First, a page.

At a South by Southwest event yesterday, Wired editor-in-chief Nick Thompson asked YouTube CEO Susan Wojcicki about the proliferation of misinformation on the video site. When breaking news happens, opportunistic and/or malevolent users rush to post videos about whatever happened, and regardless of their veracity, are usually able to obtain prominent placement in the site’s search results. Then, a related-videos algorithm sends users to other videos with faulty information.
Wojcicki’s brilliant idea to fix this? Rely on Wikipedia. The site will link to the crowdsourced encyclopedia and other “fact-based” sites adjacent to videos promoting conspiracy theories. It’s a plan not too far off from Facebook’s reliance on third-party fact-checkers to audit flagged stories spreading around the platform.
“When there are videos that are focused around something that’s a conspiracy — and we’re using a list of well-known internet conspiracies from Wikipedia — then we will show a companion unit of information from Wikipedia showing that here is information about the event,” Wojcicki said.
There are more than a few problems with this plan, beginning with the fact that Wikipedia, while mostly reliable, is a website that anyone can edit, and which has, in the past, become a battleground over the veracity of contentious topics like climate change.
Maybe more to the point, why is YouTube relying on Wikipedia to do this work? The video site is a subsidiary of Alphabet, parent company of Google, one of the country’s richest and most powerful corporations. Wikipedia is a crowdsourced nonprofit that has to repeatedly hold donor drives in order to sustain itself, and also relies on volunteer labor to sustain itself. (Google confirmed that the company does contribute to the Wikimedia Foundation, which oversees Wikipedia.)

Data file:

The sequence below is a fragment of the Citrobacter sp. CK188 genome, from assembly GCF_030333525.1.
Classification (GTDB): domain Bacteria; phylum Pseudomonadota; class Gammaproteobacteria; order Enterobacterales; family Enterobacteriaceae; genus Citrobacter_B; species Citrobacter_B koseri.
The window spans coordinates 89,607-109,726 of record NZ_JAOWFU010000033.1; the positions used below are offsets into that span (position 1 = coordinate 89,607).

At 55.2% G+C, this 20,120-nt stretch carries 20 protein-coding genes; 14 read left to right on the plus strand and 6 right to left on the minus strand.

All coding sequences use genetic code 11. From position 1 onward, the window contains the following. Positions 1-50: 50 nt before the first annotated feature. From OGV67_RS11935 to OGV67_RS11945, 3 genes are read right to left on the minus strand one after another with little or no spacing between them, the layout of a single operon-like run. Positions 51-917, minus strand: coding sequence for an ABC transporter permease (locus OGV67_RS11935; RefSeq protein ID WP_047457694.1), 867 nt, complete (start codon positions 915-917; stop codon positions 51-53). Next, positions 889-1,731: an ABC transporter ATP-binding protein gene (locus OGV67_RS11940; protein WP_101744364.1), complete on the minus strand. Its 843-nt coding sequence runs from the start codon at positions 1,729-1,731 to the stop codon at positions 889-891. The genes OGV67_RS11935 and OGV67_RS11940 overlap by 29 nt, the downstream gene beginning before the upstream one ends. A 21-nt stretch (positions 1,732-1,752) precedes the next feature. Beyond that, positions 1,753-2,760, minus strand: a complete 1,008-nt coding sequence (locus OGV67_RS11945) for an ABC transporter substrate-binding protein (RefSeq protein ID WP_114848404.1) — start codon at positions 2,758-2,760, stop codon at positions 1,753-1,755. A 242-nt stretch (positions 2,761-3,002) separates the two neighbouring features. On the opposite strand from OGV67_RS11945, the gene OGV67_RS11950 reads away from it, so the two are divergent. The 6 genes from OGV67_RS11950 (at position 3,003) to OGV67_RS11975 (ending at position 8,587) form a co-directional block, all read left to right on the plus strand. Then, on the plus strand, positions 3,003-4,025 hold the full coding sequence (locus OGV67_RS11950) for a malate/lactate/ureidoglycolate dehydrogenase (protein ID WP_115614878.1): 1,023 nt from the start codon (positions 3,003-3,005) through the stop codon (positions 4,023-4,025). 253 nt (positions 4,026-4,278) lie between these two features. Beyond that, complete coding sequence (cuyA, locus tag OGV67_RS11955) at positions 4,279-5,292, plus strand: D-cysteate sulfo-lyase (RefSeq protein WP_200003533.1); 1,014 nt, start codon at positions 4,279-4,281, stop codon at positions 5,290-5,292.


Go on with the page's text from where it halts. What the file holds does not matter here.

Having to supplement conspiracy-theory videos with third-party fact-checking is kind of embarrassing for Google. Having to rely on a volunteer-driven nonprofit is even more embarrassing. YouTube is only just one aspect of Google’s increasing reliance on Wikipedia, too: Google’s search engine now uses “featured snippets” to provide users with what is essentially the One Correct Answer. This is a multi-billion-dollar company whose consumer-facing product is, well, information.
YouTube and Google (and Facebook, etc.) insist, frequently, that they don’t want to tell you what to believe. But they elide the fact that they’re already determining what you encounter online in the first place. The distinction between “what you see” and “what you believe” in the context of a Google search results is, at best, arbitrary. “You decide for yourself!” is the prevailing attitude, despite the well-established fact that people rarely get past the top results on any query they enter or any list of recommendations provided. What use is a product that, when you ask it for facts and information, responds with anything less than the definitive?